Please use this identifier to cite or link to this item: https://scholarhub.balamand.edu.lb/handle/uob/5882
Title: Association of DSM-IV posttraumatic stress disorder with traumatic experience type and history in the World Health Organization World Mental Health surveys
Authors: Liu, Howard
Petukhova, Maria V.
Sampson, Nancy A.
Aguilar-Gaxiola, Sergio
Alonso, Jordi
Andrade, Laura Helena
Bromet, Evelyn J.
De Girolamo, Giovanni
Haro, Josep Maria
Hinkov, Hristo
Kawakami, Norito
Koenen, Karestan C.
Kovess-Masfety, Viviane
Lee, Sing
Medina-Mora, Maria Elena
Navarro-Mateu, Fernando
O'Neill, Siobhan
Piazza, Marina
Posada-Villa, José
Scott, Kate M.
Shahly, Victoria
Stein, Dan J.
Ten Have, Margreet
Torres, Yolanda
Gureje, Oye
Zaslavsky, Alan M.
Kessler, Ronald C.
Al-Hamzawi, Ali
Al-Kaisy, Mohammed Salih
Benjet, Corina
Borges, Guilherme
Bruffaerts, Ronny
Bunting, Brendan
De Almeida, Jose Miguel Caldas
Cardoso, Graca
Chatterji, Somnath
Cia, Alfredo H.
Degenhardt, Louisa
De Jonge, Peter
Demyttenaere, Koen
Fayyad, John
Florescu, Silvia
He, Yanling
Hu, Chi Yi
Huang, Yueqin
Karam, Aimee Nasser
Karam, Elie G.
Kiejna, Andrzej
Lepine, Jean Pierre
Levinson, Daphna
McGrath, John
Moskalewicz, Jacek
Pennell, Beth Ellen
Slade, Tim
Stagnaro, Juan Carlos
Viana, Maria Carmen
Whiteford, Harvey
Williams, David R.
Wojtyniak, Bogdan
Affiliations: Faculty of Medicine 
Issue Date: 2017-01-01
Part of: JAMA Psychiatry
Volume: 74
Issue: 3
Start page: 270
End page: 281
Abstract: 
Importance: Previous research has documented significant variation in the prevalence of posttraumatic stress disorder (PTSD) depending on the type of traumatic experience (TE) and history of TE exposure, but the relatively small sample sizes in these studies resulted in a number of unresolved basic questions. Objective: To examine disaggregated associations of type of TE history with PTSD in a large cross-national community epidemiologic data set. Design, setting, and participants: TheWorld Health OrganizationWorld Mental Health surveys assessed 29 TE types (lifetime exposure, age at first exposure) with DSM-IV PTSD that was associated with 1 randomly selected TE exposure (the random TE) for each respondent. Surveys were administered in 20 countries (n = 34 676 respondents) from 2001 to 2012. Data were analyzed from October 1, 2015, to September 1, 2016. Main outcomes and measures: Prevalence of PTSD assessed with the Composite International Diagnostic Interview. Results: Among the 34 676 respondents (55.4%[SE, 0.6%] men and 44.6%[SE, 0.6%] women; mean [SE] age, 43.7 [0.2] years), lifetime TE exposure was reported by a weighted 70.3%of respondents (mean [SE] number of exposures, 4.5 [0.04] among respondents with any TE). Weighted (by TE frequency) prevalence of PTSD associated with random TEs was 4.0%. Odds ratios (ORs) of PTSD were elevated for TEs involving sexual violence (2.7; 95%CI, 2.0-3.8) and witnessing atrocities (4.2; 95%CI, 1.0-17.8). Prior exposure to some, but not all, same-type TEs was associated with increased vulnerability (eg, physical assault; OR, 3.2; 95%CI, 1.3-7.9) or resilience (eg, participation in sectarian violence; OR, 0.3; 95%CI, 0.1-0.9) to PTSD after the random TE. The finding of earlier studies that more general history of TE exposure was associated with increased vulnerability to PTSD across the full range of random TE types was replicated, but this generalized vulnerability was limited to prior TEs involving violence, including participation in organized violence (OR, 1.3; 95%CI, 1.0-1.6), experience of physical violence (OR, 1.4; 95%CI, 1.2-1.7), rape (OR, 2.5; 95%CI, 1.7-3.8), and other sexual assault (OR, 1.6; 95%CI, 1.1-2.3). Conclusion and relevance: The World Mental Health survey findings advance understanding of the extent to which PTSD risk varies with the type of TE and history of TE exposure. Previous findings about the elevated PTSD risk associated with TEs involving assaultive violence was refined by showing agreement only for repeated occurrences. Some types of prior TE exposures are associated with increased resilience rather than increased vulnerability, connecting the literature on TE history with the literature on resilience after adversity. These results are valuable in providing an empirical rationale for more focused investigations of these specifications in future studies.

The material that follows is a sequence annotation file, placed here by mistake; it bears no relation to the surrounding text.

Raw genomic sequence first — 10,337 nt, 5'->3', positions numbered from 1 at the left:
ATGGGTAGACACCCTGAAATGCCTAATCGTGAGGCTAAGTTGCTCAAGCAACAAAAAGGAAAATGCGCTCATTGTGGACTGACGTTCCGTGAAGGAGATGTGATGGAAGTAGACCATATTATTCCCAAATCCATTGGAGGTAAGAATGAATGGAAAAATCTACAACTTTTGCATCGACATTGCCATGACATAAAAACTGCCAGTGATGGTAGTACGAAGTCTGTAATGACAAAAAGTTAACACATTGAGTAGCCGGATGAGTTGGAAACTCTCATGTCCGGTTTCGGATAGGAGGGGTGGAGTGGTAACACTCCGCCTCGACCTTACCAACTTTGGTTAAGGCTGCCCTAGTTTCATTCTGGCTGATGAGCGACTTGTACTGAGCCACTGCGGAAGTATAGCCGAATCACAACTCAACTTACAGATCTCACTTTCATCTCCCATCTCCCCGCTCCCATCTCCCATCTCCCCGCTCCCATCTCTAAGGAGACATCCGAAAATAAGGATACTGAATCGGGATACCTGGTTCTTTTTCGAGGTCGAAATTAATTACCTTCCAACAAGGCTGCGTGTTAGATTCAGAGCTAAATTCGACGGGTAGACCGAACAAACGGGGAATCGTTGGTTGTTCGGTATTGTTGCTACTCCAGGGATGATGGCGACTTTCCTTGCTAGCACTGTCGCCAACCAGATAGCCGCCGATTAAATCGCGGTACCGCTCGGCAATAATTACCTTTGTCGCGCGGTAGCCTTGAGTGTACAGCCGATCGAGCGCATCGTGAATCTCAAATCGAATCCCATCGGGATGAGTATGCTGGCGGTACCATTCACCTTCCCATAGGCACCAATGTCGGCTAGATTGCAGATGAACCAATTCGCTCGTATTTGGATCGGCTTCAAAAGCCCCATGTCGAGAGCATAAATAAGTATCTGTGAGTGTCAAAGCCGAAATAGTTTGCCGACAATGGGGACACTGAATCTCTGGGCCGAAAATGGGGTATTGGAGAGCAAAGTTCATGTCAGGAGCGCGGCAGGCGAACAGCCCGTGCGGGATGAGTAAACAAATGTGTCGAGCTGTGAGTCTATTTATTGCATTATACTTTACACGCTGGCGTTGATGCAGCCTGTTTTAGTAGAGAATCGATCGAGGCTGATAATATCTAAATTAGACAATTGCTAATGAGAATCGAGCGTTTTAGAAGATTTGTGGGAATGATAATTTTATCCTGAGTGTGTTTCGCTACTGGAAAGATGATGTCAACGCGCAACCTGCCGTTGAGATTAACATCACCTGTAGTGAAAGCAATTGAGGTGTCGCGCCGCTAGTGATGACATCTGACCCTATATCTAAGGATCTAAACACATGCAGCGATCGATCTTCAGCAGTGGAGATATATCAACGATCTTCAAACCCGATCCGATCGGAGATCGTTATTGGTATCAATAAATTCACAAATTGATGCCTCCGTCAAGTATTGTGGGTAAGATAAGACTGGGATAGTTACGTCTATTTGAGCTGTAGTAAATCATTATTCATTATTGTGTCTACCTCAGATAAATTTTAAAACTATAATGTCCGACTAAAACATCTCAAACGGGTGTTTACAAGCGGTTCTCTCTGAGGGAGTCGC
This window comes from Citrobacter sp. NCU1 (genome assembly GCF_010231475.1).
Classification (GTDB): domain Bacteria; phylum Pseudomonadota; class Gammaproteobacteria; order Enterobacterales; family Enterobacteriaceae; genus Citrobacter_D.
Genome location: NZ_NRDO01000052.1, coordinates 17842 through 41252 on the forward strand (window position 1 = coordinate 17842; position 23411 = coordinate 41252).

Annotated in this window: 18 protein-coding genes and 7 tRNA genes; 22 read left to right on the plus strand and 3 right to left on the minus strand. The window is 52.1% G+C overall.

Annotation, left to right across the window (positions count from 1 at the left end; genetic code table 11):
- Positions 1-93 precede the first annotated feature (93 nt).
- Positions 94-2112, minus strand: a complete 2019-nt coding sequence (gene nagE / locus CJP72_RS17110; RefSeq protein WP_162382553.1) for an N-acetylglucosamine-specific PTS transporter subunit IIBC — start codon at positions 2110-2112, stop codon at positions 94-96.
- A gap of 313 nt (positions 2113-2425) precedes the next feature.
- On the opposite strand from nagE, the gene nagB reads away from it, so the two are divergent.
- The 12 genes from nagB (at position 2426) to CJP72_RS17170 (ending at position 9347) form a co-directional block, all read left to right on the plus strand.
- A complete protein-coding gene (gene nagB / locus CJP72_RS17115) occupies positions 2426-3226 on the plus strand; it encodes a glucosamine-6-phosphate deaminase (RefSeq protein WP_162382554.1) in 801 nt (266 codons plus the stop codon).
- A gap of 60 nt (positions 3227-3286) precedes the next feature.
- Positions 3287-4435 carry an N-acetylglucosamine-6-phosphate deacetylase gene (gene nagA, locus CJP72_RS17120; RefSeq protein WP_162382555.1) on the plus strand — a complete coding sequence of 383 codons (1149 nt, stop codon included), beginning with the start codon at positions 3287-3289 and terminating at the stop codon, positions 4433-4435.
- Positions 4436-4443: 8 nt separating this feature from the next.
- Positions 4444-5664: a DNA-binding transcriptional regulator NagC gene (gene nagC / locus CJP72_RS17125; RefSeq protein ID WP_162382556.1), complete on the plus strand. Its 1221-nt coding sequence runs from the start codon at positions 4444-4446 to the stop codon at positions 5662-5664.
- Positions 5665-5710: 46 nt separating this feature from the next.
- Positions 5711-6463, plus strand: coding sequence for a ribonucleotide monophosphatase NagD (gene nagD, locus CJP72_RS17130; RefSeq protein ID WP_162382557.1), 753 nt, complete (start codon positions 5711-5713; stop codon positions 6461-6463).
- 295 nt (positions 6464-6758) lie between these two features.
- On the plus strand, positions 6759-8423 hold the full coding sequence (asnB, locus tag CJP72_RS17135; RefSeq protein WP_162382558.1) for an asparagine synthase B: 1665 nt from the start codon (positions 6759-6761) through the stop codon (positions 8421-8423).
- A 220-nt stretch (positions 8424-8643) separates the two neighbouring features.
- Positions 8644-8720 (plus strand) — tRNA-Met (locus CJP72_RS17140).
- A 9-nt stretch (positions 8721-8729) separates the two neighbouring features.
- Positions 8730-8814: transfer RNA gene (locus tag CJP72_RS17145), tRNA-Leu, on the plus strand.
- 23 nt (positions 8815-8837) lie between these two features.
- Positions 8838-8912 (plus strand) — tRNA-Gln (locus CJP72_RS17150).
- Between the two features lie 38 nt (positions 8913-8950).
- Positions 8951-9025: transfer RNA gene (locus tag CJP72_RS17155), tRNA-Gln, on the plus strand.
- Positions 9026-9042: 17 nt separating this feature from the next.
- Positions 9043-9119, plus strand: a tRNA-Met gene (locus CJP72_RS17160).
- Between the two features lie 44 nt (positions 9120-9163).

URI: https://scholarhub.balamand.edu.lb/handle/uob/5882
ISSN: 2168622X
DOI: 10.1001/jamapsychiatry.2016.3783
Open URL: Link to full text
Type: Journal Article
Appears in Collections:Faculty of Medicine

Show full item record

SCOPUSTM   
Citations

120
checked on Sep 24, 2022

Record view(s)

5
checked on Sep 23, 2022

Google ScholarTM

Check

Dimensions Altmetric

Dimensions Altmetric


Items in DSpace are protected by copyright, with all rights reserved, unless otherwise indicated.